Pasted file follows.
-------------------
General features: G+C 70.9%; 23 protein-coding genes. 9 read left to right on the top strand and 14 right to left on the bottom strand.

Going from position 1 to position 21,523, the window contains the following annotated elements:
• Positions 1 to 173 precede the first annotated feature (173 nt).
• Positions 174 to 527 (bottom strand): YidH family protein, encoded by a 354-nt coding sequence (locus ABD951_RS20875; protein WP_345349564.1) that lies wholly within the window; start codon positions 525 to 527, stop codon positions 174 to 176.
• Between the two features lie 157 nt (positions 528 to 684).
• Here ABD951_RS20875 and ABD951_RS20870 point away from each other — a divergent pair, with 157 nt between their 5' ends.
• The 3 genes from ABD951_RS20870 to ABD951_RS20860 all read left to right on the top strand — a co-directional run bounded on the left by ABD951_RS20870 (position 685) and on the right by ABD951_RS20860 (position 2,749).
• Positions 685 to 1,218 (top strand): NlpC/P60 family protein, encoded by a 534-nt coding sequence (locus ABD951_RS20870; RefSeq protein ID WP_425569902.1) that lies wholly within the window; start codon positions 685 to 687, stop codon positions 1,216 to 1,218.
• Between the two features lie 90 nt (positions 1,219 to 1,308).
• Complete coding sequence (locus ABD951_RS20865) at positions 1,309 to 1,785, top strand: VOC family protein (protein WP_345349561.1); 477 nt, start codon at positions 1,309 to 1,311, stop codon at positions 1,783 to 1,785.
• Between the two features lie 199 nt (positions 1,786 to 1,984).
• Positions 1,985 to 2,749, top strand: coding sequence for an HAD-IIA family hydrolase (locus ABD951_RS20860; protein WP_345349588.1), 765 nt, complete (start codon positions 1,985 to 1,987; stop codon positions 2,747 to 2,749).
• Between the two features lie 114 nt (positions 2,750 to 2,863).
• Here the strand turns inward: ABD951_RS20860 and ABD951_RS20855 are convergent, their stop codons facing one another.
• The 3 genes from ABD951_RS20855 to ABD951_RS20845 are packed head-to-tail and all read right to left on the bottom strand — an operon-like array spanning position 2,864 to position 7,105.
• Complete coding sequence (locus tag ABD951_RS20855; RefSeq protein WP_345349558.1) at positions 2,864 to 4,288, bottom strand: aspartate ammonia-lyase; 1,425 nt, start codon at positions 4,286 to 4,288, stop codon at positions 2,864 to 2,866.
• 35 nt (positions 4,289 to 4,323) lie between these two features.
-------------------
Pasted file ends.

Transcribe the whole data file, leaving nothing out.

General features: G+C 70.9%; 23 protein-coding genes. 9 read left to right on the top strand and 14 right to left on the bottom strand.

Going from position 1 to position 21,523, the window contains the following annotated elements:
• Positions 1 to 173 precede the first annotated feature (173 nt).
• Positions 174 to 527 (bottom strand): YidH family protein, encoded by a 354-nt coding sequence (locus ABD951_RS20875; protein WP_345349564.1) that lies wholly within the window; start codon positions 525 to 527, stop codon positions 174 to 176.
• Between the two features lie 157 nt (positions 528 to 684).
• Here ABD951_RS20875 and ABD951_RS20870 point away from each other — a divergent pair, with 157 nt between their 5' ends.
• The 3 genes from ABD951_RS20870 to ABD951_RS20860 all read left to right on the top strand — a co-directional run bounded on the left by ABD951_RS20870 (position 685) and on the right by ABD951_RS20860 (position 2,749).
• Positions 685 to 1,218 (top strand): NlpC/P60 family protein, encoded by a 534-nt coding sequence (locus ABD951_RS20870; RefSeq protein ID WP_425569902.1) that lies wholly within the window; start codon positions 685 to 687, stop codon positions 1,216 to 1,218.
• Between the two features lie 90 nt (positions 1,219 to 1,308).
• Complete coding sequence (locus ABD951_RS20865) at positions 1,309 to 1,785, top strand: VOC family protein (protein WP_345349561.1); 477 nt, start codon at positions 1,309 to 1,311, stop codon at positions 1,783 to 1,785.
• Between the two features lie 199 nt (positions 1,786 to 1,984).
• Positions 1,985 to 2,749, top strand: coding sequence for an HAD-IIA family hydrolase (locus ABD951_RS20860; protein WP_345349588.1), 765 nt, complete (start codon positions 1,985 to 1,987; stop codon positions 2,747 to 2,749).
• Between the two features lie 114 nt (positions 2,750 to 2,863).
• Here the strand turns inward: ABD951_RS20860 and ABD951_RS20855 are convergent, their stop codons facing one another.
• The 3 genes from ABD951_RS20855 to ABD951_RS20845 are packed head-to-tail and all read right to left on the bottom strand — an operon-like array spanning position 2,864 to position 7,105.
• Complete coding sequence (locus tag ABD951_RS20855; RefSeq protein WP_345349558.1) at positions 2,864 to 4,288, bottom strand: aspartate ammonia-lyase; 1,425 nt, start codon at positions 4,286 to 4,288, stop codon at positions 2,864 to 2,866.
• 35 nt (positions 4,289 to 4,323) lie between these two features.